Let’s Build Wealth Now for Our Community!
In has only been two average American lifetimes (79 years) since the end of slavery. Yet today, the annual spending of the Black community is $1.2 trillion. According to the New York Times #1619Project, America promotes a particular kind of low-road capitalism; a racist capitalism that ignores the fact that slavery didn’t just deny black freedom but built white fortunes. With hindsight and clarity of vision, let’s build Black wealth for our community.
At OneUnited Bank, the largest Black-owned bank in America, we celebrate our $1.2 trillion in annual spending and our ability to build wealth.
We see an increased focus on financial literacy, generational wealth, home ownership, entrepreneurship and supporting black owned businesses. We celebrate and sponsor the Black Economic Council of Massachusetts (BECMA), which is holding its first Massachusetts Black Expo in November 2019.
We have major accomplishments to celebrate, while also recognizing that the wealth gap is due to 400 years of discrimination. Let’s celebrate our ability to build wealth now for our community. Let’s #BankBlack and #BuyBlack.
From 1619 to 2019, we rise!
“Slavery was undeniably a font of phenomenal wealth.”
“Cotton grown and picked by enslaved workers was the nation’s most valuable export.”
“The combined value of enslaved people exceeded that of all the railroads and factories in the nation.”
“Nearly two average American lifetimes (79 years) have passed since the end of slavery, only two. It is not surprising that we can still feel the looming presence of this institution, which helped turn a poor, fledgling nation into a financial colossus.”
“The United States solved its land shortage by expropriating millions of acres from Native Americans, often with military force…” “It then sold that land on the cheap… to white settlers.”
“Southern white elites grew rich, as did their counterparts in the North, who erected textile mills to form, in the words of the Massachusetts senator Charles Summer, an “unhallowed alliance between the lords of the lash and the lords of the loom’.”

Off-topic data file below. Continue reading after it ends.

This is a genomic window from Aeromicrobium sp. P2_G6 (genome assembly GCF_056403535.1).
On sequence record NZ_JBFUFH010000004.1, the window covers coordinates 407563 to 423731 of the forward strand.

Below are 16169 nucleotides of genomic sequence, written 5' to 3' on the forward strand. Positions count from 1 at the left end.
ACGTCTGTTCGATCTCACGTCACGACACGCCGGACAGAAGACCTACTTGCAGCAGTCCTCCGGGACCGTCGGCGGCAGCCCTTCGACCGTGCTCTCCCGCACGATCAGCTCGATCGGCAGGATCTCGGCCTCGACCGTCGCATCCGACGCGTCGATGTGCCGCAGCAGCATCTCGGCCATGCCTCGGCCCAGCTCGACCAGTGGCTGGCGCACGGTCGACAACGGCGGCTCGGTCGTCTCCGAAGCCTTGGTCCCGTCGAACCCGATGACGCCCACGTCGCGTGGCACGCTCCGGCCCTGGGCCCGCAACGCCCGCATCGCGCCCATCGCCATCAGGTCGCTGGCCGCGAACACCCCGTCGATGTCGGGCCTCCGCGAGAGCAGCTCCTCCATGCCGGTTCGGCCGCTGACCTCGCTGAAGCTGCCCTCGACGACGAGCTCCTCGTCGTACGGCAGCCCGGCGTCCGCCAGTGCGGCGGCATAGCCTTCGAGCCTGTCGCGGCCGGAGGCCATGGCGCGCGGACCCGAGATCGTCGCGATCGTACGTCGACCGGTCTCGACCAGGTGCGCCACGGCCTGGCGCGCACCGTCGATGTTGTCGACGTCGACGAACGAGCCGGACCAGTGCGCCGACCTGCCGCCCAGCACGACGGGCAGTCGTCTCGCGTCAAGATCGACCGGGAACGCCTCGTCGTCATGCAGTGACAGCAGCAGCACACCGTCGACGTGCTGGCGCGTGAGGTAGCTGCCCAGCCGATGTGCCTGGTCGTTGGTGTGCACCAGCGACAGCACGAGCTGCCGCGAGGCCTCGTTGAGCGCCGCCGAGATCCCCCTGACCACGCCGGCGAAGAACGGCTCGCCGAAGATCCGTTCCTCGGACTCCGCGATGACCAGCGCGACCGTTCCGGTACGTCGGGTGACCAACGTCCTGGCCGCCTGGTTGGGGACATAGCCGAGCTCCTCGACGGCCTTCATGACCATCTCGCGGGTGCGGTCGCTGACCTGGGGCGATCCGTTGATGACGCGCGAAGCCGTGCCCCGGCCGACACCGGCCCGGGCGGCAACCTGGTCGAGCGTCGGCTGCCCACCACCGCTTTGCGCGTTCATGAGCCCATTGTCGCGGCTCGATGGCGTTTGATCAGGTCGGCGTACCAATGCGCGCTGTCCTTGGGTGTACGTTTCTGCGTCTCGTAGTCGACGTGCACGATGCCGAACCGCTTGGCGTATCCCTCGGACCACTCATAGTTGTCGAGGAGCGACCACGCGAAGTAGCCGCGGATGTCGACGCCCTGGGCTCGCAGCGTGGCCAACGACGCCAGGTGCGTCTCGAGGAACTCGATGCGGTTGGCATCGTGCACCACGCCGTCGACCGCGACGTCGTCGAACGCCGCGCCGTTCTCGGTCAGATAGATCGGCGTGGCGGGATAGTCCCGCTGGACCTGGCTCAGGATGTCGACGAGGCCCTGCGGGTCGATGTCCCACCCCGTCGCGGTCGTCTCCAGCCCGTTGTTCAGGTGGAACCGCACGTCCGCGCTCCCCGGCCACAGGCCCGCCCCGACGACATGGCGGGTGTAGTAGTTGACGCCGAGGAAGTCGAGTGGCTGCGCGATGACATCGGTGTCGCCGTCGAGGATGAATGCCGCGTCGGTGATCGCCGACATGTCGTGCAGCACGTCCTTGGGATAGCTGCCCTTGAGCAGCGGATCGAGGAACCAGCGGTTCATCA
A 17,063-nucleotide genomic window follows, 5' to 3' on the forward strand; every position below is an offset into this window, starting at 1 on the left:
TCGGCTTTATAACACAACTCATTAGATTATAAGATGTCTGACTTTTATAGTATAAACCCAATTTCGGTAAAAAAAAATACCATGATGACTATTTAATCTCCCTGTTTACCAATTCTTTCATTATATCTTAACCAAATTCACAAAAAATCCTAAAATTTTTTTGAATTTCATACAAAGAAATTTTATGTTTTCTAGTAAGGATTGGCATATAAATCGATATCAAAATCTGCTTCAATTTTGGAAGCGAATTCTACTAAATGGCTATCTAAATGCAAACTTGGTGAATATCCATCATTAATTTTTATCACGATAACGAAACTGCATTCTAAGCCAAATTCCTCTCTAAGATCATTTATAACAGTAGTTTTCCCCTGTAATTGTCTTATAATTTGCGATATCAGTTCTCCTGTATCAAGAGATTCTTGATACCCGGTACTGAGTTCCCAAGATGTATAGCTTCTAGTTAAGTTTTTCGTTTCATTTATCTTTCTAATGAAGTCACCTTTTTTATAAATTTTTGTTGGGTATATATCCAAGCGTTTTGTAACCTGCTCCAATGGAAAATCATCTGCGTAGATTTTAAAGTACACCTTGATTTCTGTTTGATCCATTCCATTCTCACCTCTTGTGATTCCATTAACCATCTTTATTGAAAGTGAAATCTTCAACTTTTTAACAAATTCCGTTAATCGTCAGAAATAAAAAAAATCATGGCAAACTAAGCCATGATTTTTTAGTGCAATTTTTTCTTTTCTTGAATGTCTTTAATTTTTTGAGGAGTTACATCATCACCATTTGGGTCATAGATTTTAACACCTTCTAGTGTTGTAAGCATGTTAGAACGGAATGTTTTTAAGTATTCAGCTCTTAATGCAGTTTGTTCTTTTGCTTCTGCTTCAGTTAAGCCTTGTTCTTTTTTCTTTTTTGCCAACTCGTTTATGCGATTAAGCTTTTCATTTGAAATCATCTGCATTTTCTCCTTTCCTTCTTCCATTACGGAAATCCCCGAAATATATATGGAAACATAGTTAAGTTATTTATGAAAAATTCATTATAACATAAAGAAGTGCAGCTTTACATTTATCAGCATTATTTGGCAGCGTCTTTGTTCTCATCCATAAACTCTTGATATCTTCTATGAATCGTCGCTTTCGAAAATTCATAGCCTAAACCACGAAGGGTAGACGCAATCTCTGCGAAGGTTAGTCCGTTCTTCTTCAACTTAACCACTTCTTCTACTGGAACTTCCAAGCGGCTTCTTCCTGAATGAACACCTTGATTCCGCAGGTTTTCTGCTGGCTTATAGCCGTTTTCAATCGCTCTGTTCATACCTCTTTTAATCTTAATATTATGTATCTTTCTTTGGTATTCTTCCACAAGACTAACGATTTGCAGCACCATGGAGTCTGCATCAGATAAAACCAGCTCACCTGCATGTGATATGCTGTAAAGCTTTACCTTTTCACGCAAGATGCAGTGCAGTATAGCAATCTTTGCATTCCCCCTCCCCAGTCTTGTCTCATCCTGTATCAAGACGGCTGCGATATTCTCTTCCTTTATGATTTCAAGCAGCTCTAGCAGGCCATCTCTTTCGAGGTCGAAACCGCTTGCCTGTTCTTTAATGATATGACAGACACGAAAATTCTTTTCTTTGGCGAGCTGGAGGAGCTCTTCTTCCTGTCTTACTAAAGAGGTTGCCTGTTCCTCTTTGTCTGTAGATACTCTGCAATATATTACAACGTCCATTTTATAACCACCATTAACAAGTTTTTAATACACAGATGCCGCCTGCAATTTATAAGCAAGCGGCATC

“The cotton plantation was America’s first big business and the nation’s first corporate Big Brother was the overseer.”
“Enslaved people were used as collateral for mortgages centuries before the home mortgage became the defining characteristic of middle America. In colonial times, when land was not worth much and banks didn’t exist, most lending was based on human property.”
“A majority of credit powering the American slave economy came from the London money market.”
“The American South rashly overproduced cotton… and prices fell.” …”setting off the Panic of 1837.”
“Even academic historians… haven’t been able to resist drawing parallels between the Panic of 1837 and the 2008 financial crisis.” …”stacks of paper money printed on the myth that some institution (cotton, housing) is unshakable; considered and intentional exploitation of black people; and impunity from the profiteers when it all falls apart…”
“If today America promotes a particular kind of low-road capitalism – a union-busting capitalism of poverty wages, gig jobs, and normalized insecurity; a winner-take-all capitalism of stunning disparities not only permitting but awarding financial rule-bending; a racist capitalism that ignores the fact that slavery didn’t just deny black freedom but built white fortunes, originating the black-white wealth gap that annually grows wider – one reason is that American capitalism was founded on the lowest road there is.”